In an effort to obtain initial operational capability of the F-35 Joint Strike
Fighter as soon as possible, the Israel Air Force is in talks with the Pentagon
regarding the possibility that Israeli pilots will begin training on the plane
in the United States.
Last year, Israel signed a $2.75 billion deal to
purchase 20 fifth-generation stealth JSFs. Under the original deal, Israel was
to begin receiving the planes in 2015 but due to development delays, delivery
will likely now begin in 2017.RELATED:With F-35 delay, IAF looking at purchase of used F-15s Stealth power US refuses to confirm offer of 20 F-35 fighter jets
As a result, the IAF is hoping to obtain
Pentagon approval for IAF pilots to begin training in the US as early as 2016,
around the time that American pilots will begin training on the advanced fighter
The F-35’s uniqueness stems not only from its stealth capabilities
but also due to its integrated sensor suite which provides pilots with
unprecedented situational awareness and enables the sharing of information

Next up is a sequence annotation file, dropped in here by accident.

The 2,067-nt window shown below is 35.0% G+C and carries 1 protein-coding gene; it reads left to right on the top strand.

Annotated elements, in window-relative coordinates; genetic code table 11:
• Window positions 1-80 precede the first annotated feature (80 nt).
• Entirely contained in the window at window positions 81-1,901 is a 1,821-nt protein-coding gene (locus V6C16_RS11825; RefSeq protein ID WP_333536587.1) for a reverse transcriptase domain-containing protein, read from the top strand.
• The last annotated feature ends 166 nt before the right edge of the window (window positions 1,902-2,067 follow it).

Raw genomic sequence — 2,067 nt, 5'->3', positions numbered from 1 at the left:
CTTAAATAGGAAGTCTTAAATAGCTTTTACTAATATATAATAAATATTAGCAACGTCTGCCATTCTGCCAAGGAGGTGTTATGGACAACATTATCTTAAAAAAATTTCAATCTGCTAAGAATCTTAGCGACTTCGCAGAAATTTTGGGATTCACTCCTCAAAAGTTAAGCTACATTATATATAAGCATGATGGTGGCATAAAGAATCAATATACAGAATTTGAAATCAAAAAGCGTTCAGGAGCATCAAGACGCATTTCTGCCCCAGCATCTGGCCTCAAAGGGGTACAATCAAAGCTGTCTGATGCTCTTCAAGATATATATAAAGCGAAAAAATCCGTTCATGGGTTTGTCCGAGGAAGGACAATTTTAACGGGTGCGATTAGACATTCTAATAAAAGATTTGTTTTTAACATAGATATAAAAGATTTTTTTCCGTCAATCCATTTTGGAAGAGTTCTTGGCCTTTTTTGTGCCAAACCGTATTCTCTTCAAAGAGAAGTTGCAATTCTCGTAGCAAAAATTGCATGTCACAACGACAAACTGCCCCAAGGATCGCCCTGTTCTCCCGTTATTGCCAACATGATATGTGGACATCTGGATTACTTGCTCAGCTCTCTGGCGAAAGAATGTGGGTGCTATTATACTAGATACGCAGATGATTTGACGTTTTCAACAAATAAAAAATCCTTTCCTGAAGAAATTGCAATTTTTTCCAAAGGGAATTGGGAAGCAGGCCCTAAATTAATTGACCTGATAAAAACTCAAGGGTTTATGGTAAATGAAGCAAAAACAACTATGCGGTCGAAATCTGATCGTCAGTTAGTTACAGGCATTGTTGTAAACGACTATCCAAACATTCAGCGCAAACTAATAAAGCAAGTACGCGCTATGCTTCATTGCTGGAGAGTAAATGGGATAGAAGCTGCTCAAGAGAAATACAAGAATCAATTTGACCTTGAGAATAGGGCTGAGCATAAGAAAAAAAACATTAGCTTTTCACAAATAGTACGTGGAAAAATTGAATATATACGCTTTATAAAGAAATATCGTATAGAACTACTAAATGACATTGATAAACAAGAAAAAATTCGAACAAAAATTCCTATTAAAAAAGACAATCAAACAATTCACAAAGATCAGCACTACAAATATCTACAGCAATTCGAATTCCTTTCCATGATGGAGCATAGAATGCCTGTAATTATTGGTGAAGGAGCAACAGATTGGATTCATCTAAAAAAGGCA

between the various aircraft.
If approved, IAF pilots will train for
around a year in the US and then return to Israel with the aircraft delivery,
which is expected to commence in 2017 and be completed by 2018. Israel has
received Pentagon approval to purchase an additional 55 aircraft.
Wednesday, IAF commander Maj.-Gen. Ido Nehushtan said that while there were
delays in the development of the F-35, Israel required the jet, which would
provide it with new and unprecedented capabilities.
“The plane will
provide the air force with new capabilities like in the past when the F-15 and
F-16 arrived and pulled the IAF after them in terms of doctrine and operations,”
Nehushtan said at a conference at the Fischer Institute for Air and Space
Strategic Studies in Herzliya.
Nehushtan’s remarks came after the Senate
Armed Services Committee questioned top Pentagon officials last week on the
aircraft’s rising development costs, expected to now reach $1
Arizona Sen. John McCain, the top Republican on the committee,
referred to the program as “incredibly troubled” and a “train wreck.”
said Lockheed has done an “abysmal job” at containing cost overruns and urged
that the company absorb at least some of them. He also suggested that the
Defense Department mull possible alternatives to the F-35 if the rising costs
cannot be contained.
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